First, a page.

Political Prisoners of Zahedan, on behalf of all Iranian prisoners
Nour al-Din Kashani, Abdul Rashid Kuhi, Mohammad Saleh Shabadzadeh, Abdol Wahid Hut, Abed Bampouri, Ishaq Kolkli, Abdolkhaleq J Affadar Shahussei, Bashir Ahmad Hossein Zahi, Zubir Hoot, Ata Allah Hoot, Abdol Amir Kayazi, Abdolsam Hoot, Abu Bakr Rostami, Sajjad Baluch, Hamzeh Chakri.
September 26th, 2018

“We still can’t believe it” Imprisoned Lawyer Reacts to Death of Homa Soltani

Human Rights Activists’ News Agency (HRANA) — Nasrin Sotoudeh, a lawyer and human rights activist who has been detained in Tehran’s Evin prison since June 13th on charges of collusion and propaganda against the regime, has written an open letter in reaction to the sudden death of Homa Soltani, daughter of fellow Evin prisoner Abdolfattah Soltani who is also a lawyer and activist. Ms Soltani recently died from a heart attack at the age of 27.

Nasrin Sotoudeh is a prominent human rights lawyer who has a history of arrests and imprisonment for her outspoken defense of human rights. Below is the English translation of Ms Sotoudeh’s letter:

My darling girl, my dear Homa,

It has been three days since you flew away from this world and we still can’t believe it. In our disbelief, we still wish that it could be a lie. Ah, if only it could be a nightmare, if only…

The women’s prison mourns for you. You had lost the embrace of your father years ago, my dear one. You know what, Homa? A father’s embrace gives one security and you were without it for years. This was something no one else could give you.

Many only knew about the seven years that you had been deprived of your father thanks to the revolutionary courts of injustice. But as far as I remember, your father was always dealing with his cases – cases for activists, colleagues and those they made against himself. You were raised with this news around you, you grew up like this and anxiety filled your childish existence. The temptation of human rights, the rights of dissidents, the rights of the accused and the rights of this person or that didn’t leave your father, Abdolfattah Soltani, alone. He had so honestly given his honor to the community of lawyers that he had forgotten himself and his family; how sad is this story.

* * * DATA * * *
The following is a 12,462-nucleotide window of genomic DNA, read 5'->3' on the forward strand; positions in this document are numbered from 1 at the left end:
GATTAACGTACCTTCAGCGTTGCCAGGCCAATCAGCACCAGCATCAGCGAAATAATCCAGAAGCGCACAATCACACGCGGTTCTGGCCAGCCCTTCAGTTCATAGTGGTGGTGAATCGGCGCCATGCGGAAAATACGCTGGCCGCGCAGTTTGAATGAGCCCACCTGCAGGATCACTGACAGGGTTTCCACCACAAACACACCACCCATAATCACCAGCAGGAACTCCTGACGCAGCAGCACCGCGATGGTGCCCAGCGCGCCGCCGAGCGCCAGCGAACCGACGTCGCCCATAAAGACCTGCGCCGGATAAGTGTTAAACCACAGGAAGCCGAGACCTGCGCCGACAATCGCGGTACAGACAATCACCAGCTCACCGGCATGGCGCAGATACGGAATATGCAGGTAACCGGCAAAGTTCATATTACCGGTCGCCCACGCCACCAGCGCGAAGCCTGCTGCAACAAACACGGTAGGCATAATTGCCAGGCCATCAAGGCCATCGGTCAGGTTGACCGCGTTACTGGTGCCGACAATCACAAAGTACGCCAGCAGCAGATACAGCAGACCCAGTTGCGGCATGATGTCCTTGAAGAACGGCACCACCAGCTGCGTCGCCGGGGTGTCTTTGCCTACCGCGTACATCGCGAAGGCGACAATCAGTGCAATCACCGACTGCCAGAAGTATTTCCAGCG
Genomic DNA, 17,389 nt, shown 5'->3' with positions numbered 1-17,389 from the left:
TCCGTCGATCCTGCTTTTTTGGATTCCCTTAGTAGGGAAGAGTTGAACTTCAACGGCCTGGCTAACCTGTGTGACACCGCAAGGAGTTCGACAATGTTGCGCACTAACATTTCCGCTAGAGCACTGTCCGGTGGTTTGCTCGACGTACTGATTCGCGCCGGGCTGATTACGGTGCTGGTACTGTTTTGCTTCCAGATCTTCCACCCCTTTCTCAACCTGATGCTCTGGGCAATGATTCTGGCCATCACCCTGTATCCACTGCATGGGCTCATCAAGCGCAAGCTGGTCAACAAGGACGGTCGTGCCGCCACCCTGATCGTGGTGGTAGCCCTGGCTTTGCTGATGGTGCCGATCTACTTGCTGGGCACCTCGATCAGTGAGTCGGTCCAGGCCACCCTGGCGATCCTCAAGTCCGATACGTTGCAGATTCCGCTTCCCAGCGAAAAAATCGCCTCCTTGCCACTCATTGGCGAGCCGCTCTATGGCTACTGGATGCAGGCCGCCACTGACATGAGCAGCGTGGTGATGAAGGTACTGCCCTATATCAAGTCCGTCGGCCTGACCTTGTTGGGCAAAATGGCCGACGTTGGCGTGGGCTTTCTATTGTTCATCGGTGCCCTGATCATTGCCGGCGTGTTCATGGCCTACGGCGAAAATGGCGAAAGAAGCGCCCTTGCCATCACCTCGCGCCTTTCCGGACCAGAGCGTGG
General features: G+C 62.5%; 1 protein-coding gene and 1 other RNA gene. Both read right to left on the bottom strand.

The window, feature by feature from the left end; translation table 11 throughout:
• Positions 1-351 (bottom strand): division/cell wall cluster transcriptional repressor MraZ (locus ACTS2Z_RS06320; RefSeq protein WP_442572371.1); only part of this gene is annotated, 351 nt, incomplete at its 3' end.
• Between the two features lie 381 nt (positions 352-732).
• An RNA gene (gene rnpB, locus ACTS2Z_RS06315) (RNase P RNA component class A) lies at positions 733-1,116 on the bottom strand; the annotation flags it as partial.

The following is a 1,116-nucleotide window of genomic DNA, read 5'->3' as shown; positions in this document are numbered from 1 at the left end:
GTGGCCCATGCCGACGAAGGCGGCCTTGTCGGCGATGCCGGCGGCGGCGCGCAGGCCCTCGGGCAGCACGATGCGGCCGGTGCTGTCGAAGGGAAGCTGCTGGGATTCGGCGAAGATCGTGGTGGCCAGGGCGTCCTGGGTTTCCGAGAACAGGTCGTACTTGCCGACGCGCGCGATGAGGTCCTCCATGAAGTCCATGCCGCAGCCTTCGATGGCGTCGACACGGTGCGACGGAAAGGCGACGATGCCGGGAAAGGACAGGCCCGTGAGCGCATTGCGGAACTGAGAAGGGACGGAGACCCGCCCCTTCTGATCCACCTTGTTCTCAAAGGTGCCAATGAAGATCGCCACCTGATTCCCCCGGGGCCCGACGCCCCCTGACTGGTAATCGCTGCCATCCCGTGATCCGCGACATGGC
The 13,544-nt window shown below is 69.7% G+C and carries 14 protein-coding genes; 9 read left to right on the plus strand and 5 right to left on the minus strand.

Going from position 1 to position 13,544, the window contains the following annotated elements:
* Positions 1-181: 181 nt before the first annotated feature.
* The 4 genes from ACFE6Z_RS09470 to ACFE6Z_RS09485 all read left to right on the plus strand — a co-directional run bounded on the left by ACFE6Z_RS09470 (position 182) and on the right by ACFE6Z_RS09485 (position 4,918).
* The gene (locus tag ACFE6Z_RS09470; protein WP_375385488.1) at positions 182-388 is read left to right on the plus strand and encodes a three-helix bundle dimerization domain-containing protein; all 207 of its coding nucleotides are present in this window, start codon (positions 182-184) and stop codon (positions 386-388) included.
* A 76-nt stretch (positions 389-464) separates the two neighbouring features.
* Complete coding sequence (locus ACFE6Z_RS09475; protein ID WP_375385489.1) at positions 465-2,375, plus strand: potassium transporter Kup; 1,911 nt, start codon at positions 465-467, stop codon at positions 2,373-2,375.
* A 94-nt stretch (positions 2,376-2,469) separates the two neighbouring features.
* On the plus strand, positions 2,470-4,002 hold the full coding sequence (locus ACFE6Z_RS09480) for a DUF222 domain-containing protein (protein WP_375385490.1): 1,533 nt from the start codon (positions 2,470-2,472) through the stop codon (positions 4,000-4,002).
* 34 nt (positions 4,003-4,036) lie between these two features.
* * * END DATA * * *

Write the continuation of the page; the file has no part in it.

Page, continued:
Your father was once sentenced to three months in prison. Another time, the revolutionary court of injustice gave him five years but the appeals court repealed it. But the machinery of violence didn’t stop working against this freedom-loving lawyer. During the election crisis of 2009, they once more sought him first and he had to spend two months in detention. He was freed and two years later again arrested. Prison, prison, prison…

I don’t think of what made your father tick because I know it so well. I think of the world of your childhood, your teenage years, your youth; how innocently it was crushed under the weight of our ideals and their violence.

My dear Homa,

What happened to you every time your father was arrested? To you, your sister, brothers and mother?

I have asked myself many times: If Homa had her father by her side every morning when she woke up; if her father took her to university, school or work on some days and was with her throughout her daily problems; if they had dinner together at nights and then slept under the same roof; would the same happen to Homa? No, never…

Nasrin Sotoudeh
Women’s Prison
August 2018


Abdolfattah Soltani, who is being held in Evin Prison, was granted a furlough to take part in his daughter’s funeral.

Amnesty International reacted to Homa’s death and asked for the immediate release of Abdolfattah Soltani and all human rights defenders.

On August 5th, Saeed Dehqan, Mr Soltani’s lawyer, wrote to President Hassan Rouhani to say his client had been arrested by the political decisions of people such as former judge Saeed Mortazavi.

Mr Soltani is spending his seventh year in Evin. He has contracted many illnesses in prison.

Abdolfattah Soltani was first arrested on September 10, 2011. He was accused of having accepted the International Nuremberg Human Rights Award, speaking to the media about his clients and taking part in the founding of the Center for the Defenders of Human Rights. He was sentenced to 18 years in prison and barred from practising law for 20 years. An appeals court reduced his sentence to 13 years and it was further reduced to 10 years based on the provisions of the new Iran penal code. His disbarring has also been reduced to two years.